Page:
Is success the only valid outcome of entrepreneurship?

If success is the only valid entrepreneurial outcome, then if you're not successful, you're by definition a failure. That raises the bar. Makes the non-success into a personal defeat.

What if we thought of it as "perosnal development through entrepreneurship"? Or "entrepreneurship as self-expression"? Or even "entrepreneurship as soul expression"?

Then when you experience "failure", it's not really a failure at all. It's just another step on the path of personal development or self-expression or expressing your soul.

The "failure" just means you've learned something about yourself and the world, and you're now one step closer to coming up with a true expression of yourself.

Makes sense?

Update: Or you could define the entrepreneurial outcome as simply having fun, making a difference in other people's lives, learning, doing things you love, doing things with people you love, creating a place you like to be, creating something you'd like to see in the world, or a bunch of other things.

Lots of possibilities beside big profits or a big acquisition.

3 comments

Makes a lot of sense, and I totally agree. I'm not what people would call a successful entrepreneur, but I'm learning a LOT and I'm loving every minute of it! :-D
By Anja Lysholm on Sun, Aug 22, 10 at 11:33 · Reply
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Lars, This piece really speaks to me. I started my first business in 2005. It was a joy working with partners that were and still are some of my best friends. However, in early 2009, I realized that I needed to venture out in a different direction, all on my own. Starting and running a business all by myself has been extremely trying. I don't regret one bit of it. I need this pressure. I need a little fear of the unknown, the fear of not knowing what I don't know. I need this catalyst for change. I've decided that if my current venture fails, I'll just start a new one. I have learned so much about myself. I have learned so much through failure -- yes, I am openly admitting to many mistakes and failures in my current venture -- that I could never go back to "working for the man" where I am never challenged so personally. Regardless of the financial outcome of my current company, it is and will continue to be a success.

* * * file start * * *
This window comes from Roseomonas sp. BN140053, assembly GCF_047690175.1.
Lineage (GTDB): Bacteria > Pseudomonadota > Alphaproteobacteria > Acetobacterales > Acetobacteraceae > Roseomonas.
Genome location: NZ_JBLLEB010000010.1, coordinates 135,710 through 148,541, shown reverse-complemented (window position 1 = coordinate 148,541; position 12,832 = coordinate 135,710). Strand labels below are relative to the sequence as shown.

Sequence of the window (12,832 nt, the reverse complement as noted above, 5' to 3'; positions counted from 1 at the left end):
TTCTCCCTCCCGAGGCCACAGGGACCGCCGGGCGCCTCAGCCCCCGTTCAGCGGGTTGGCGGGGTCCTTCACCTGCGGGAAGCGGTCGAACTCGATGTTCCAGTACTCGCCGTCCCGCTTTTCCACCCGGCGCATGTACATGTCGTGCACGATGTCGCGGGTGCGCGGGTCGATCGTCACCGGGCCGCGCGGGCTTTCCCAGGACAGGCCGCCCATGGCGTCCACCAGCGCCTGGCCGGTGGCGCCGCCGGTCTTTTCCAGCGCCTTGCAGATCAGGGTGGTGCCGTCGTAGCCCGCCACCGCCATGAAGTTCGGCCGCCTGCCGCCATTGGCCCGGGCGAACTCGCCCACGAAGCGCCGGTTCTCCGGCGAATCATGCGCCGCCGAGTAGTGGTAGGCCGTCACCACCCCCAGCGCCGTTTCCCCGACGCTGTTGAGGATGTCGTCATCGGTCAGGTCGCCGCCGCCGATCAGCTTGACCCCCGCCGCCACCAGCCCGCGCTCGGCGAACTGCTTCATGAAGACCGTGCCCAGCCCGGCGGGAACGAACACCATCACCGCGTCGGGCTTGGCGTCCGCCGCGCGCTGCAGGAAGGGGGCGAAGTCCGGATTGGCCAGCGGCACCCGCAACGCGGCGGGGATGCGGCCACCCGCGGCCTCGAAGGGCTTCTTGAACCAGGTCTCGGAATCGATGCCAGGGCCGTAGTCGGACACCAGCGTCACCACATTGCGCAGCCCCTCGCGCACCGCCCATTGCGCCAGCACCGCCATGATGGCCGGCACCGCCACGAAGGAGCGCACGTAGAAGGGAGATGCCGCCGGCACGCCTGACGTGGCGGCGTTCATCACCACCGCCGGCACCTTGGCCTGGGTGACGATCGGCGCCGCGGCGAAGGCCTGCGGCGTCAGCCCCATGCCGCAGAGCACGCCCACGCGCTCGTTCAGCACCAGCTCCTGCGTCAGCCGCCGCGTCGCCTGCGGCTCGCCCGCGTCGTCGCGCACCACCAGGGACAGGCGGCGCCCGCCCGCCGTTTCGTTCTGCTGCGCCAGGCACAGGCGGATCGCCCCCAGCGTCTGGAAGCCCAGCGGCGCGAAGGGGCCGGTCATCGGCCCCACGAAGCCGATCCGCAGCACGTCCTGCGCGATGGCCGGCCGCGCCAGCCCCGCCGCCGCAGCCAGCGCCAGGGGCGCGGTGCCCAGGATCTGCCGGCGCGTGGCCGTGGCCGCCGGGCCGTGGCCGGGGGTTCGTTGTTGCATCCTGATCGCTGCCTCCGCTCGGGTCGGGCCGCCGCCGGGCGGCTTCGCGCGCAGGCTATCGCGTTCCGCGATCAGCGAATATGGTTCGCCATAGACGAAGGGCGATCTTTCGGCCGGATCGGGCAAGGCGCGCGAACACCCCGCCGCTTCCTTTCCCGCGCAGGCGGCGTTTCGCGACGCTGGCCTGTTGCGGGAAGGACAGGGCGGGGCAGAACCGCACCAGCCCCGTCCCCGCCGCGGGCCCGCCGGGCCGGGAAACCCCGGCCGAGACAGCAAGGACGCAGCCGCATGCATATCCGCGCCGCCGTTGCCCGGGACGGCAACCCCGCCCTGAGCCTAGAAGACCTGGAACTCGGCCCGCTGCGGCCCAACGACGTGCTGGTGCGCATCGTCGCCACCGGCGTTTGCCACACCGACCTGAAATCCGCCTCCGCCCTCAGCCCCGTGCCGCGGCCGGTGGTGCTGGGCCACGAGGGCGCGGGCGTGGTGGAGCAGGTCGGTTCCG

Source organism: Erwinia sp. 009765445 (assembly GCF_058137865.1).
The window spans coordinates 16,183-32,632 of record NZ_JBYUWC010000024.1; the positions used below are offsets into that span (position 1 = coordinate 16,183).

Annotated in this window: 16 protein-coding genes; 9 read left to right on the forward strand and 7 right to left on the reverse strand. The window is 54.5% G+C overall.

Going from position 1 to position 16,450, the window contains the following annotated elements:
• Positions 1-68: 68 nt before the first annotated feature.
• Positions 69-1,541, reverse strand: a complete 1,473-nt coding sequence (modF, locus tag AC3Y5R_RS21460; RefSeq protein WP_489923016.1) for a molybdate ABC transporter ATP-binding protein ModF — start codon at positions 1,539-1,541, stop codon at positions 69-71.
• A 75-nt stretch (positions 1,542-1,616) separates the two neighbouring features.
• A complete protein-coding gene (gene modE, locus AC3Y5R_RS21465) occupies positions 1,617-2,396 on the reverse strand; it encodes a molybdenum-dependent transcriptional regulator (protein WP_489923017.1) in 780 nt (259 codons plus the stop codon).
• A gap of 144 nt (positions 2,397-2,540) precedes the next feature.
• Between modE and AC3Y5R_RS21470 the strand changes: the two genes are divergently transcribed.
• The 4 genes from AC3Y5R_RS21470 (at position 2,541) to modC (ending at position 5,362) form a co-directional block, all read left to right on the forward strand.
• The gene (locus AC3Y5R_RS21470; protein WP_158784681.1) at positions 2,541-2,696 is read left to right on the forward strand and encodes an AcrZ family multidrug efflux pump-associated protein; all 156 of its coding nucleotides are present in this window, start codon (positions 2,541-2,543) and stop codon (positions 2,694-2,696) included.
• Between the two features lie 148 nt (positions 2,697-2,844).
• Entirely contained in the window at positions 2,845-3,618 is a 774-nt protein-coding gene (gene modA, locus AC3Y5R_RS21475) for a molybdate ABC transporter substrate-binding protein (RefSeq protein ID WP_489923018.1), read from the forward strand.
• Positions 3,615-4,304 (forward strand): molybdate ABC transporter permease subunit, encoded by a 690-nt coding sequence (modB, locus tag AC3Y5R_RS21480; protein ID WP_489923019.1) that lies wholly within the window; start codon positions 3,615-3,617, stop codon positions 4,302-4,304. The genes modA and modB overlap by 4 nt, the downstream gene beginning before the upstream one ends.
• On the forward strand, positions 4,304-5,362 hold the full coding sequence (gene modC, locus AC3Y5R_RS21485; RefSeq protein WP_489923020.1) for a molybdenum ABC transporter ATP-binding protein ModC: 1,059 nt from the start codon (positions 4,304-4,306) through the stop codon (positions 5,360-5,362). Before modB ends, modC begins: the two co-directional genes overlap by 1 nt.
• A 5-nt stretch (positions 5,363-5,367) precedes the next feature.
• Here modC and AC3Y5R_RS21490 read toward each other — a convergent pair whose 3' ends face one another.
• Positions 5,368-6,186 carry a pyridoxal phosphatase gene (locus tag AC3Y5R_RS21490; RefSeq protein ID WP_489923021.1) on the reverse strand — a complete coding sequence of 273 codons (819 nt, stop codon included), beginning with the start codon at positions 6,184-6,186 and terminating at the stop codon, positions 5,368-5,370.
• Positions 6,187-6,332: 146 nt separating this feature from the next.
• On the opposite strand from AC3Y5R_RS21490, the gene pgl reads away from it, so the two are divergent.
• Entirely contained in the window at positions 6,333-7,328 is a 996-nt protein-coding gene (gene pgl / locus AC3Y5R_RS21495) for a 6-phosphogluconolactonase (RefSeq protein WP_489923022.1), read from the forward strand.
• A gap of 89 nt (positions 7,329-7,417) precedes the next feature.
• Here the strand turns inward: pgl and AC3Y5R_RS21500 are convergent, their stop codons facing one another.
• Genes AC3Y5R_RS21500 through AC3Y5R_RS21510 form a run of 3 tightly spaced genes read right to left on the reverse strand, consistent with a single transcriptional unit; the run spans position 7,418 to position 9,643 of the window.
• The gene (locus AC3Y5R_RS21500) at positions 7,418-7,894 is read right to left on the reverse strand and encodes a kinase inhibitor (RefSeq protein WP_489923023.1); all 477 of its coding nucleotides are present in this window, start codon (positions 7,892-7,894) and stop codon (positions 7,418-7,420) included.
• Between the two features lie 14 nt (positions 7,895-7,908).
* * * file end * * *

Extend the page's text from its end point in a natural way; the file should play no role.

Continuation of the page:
By David Aaron Fendley on Tue, Aug 31, 10 at 10:16 · Reply
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Thank you for sharing your thoughts, David and Anja. It's an ongoing journey.
By Lars Pind on Tue, Aug 31, 10 at 10:23 · Reply
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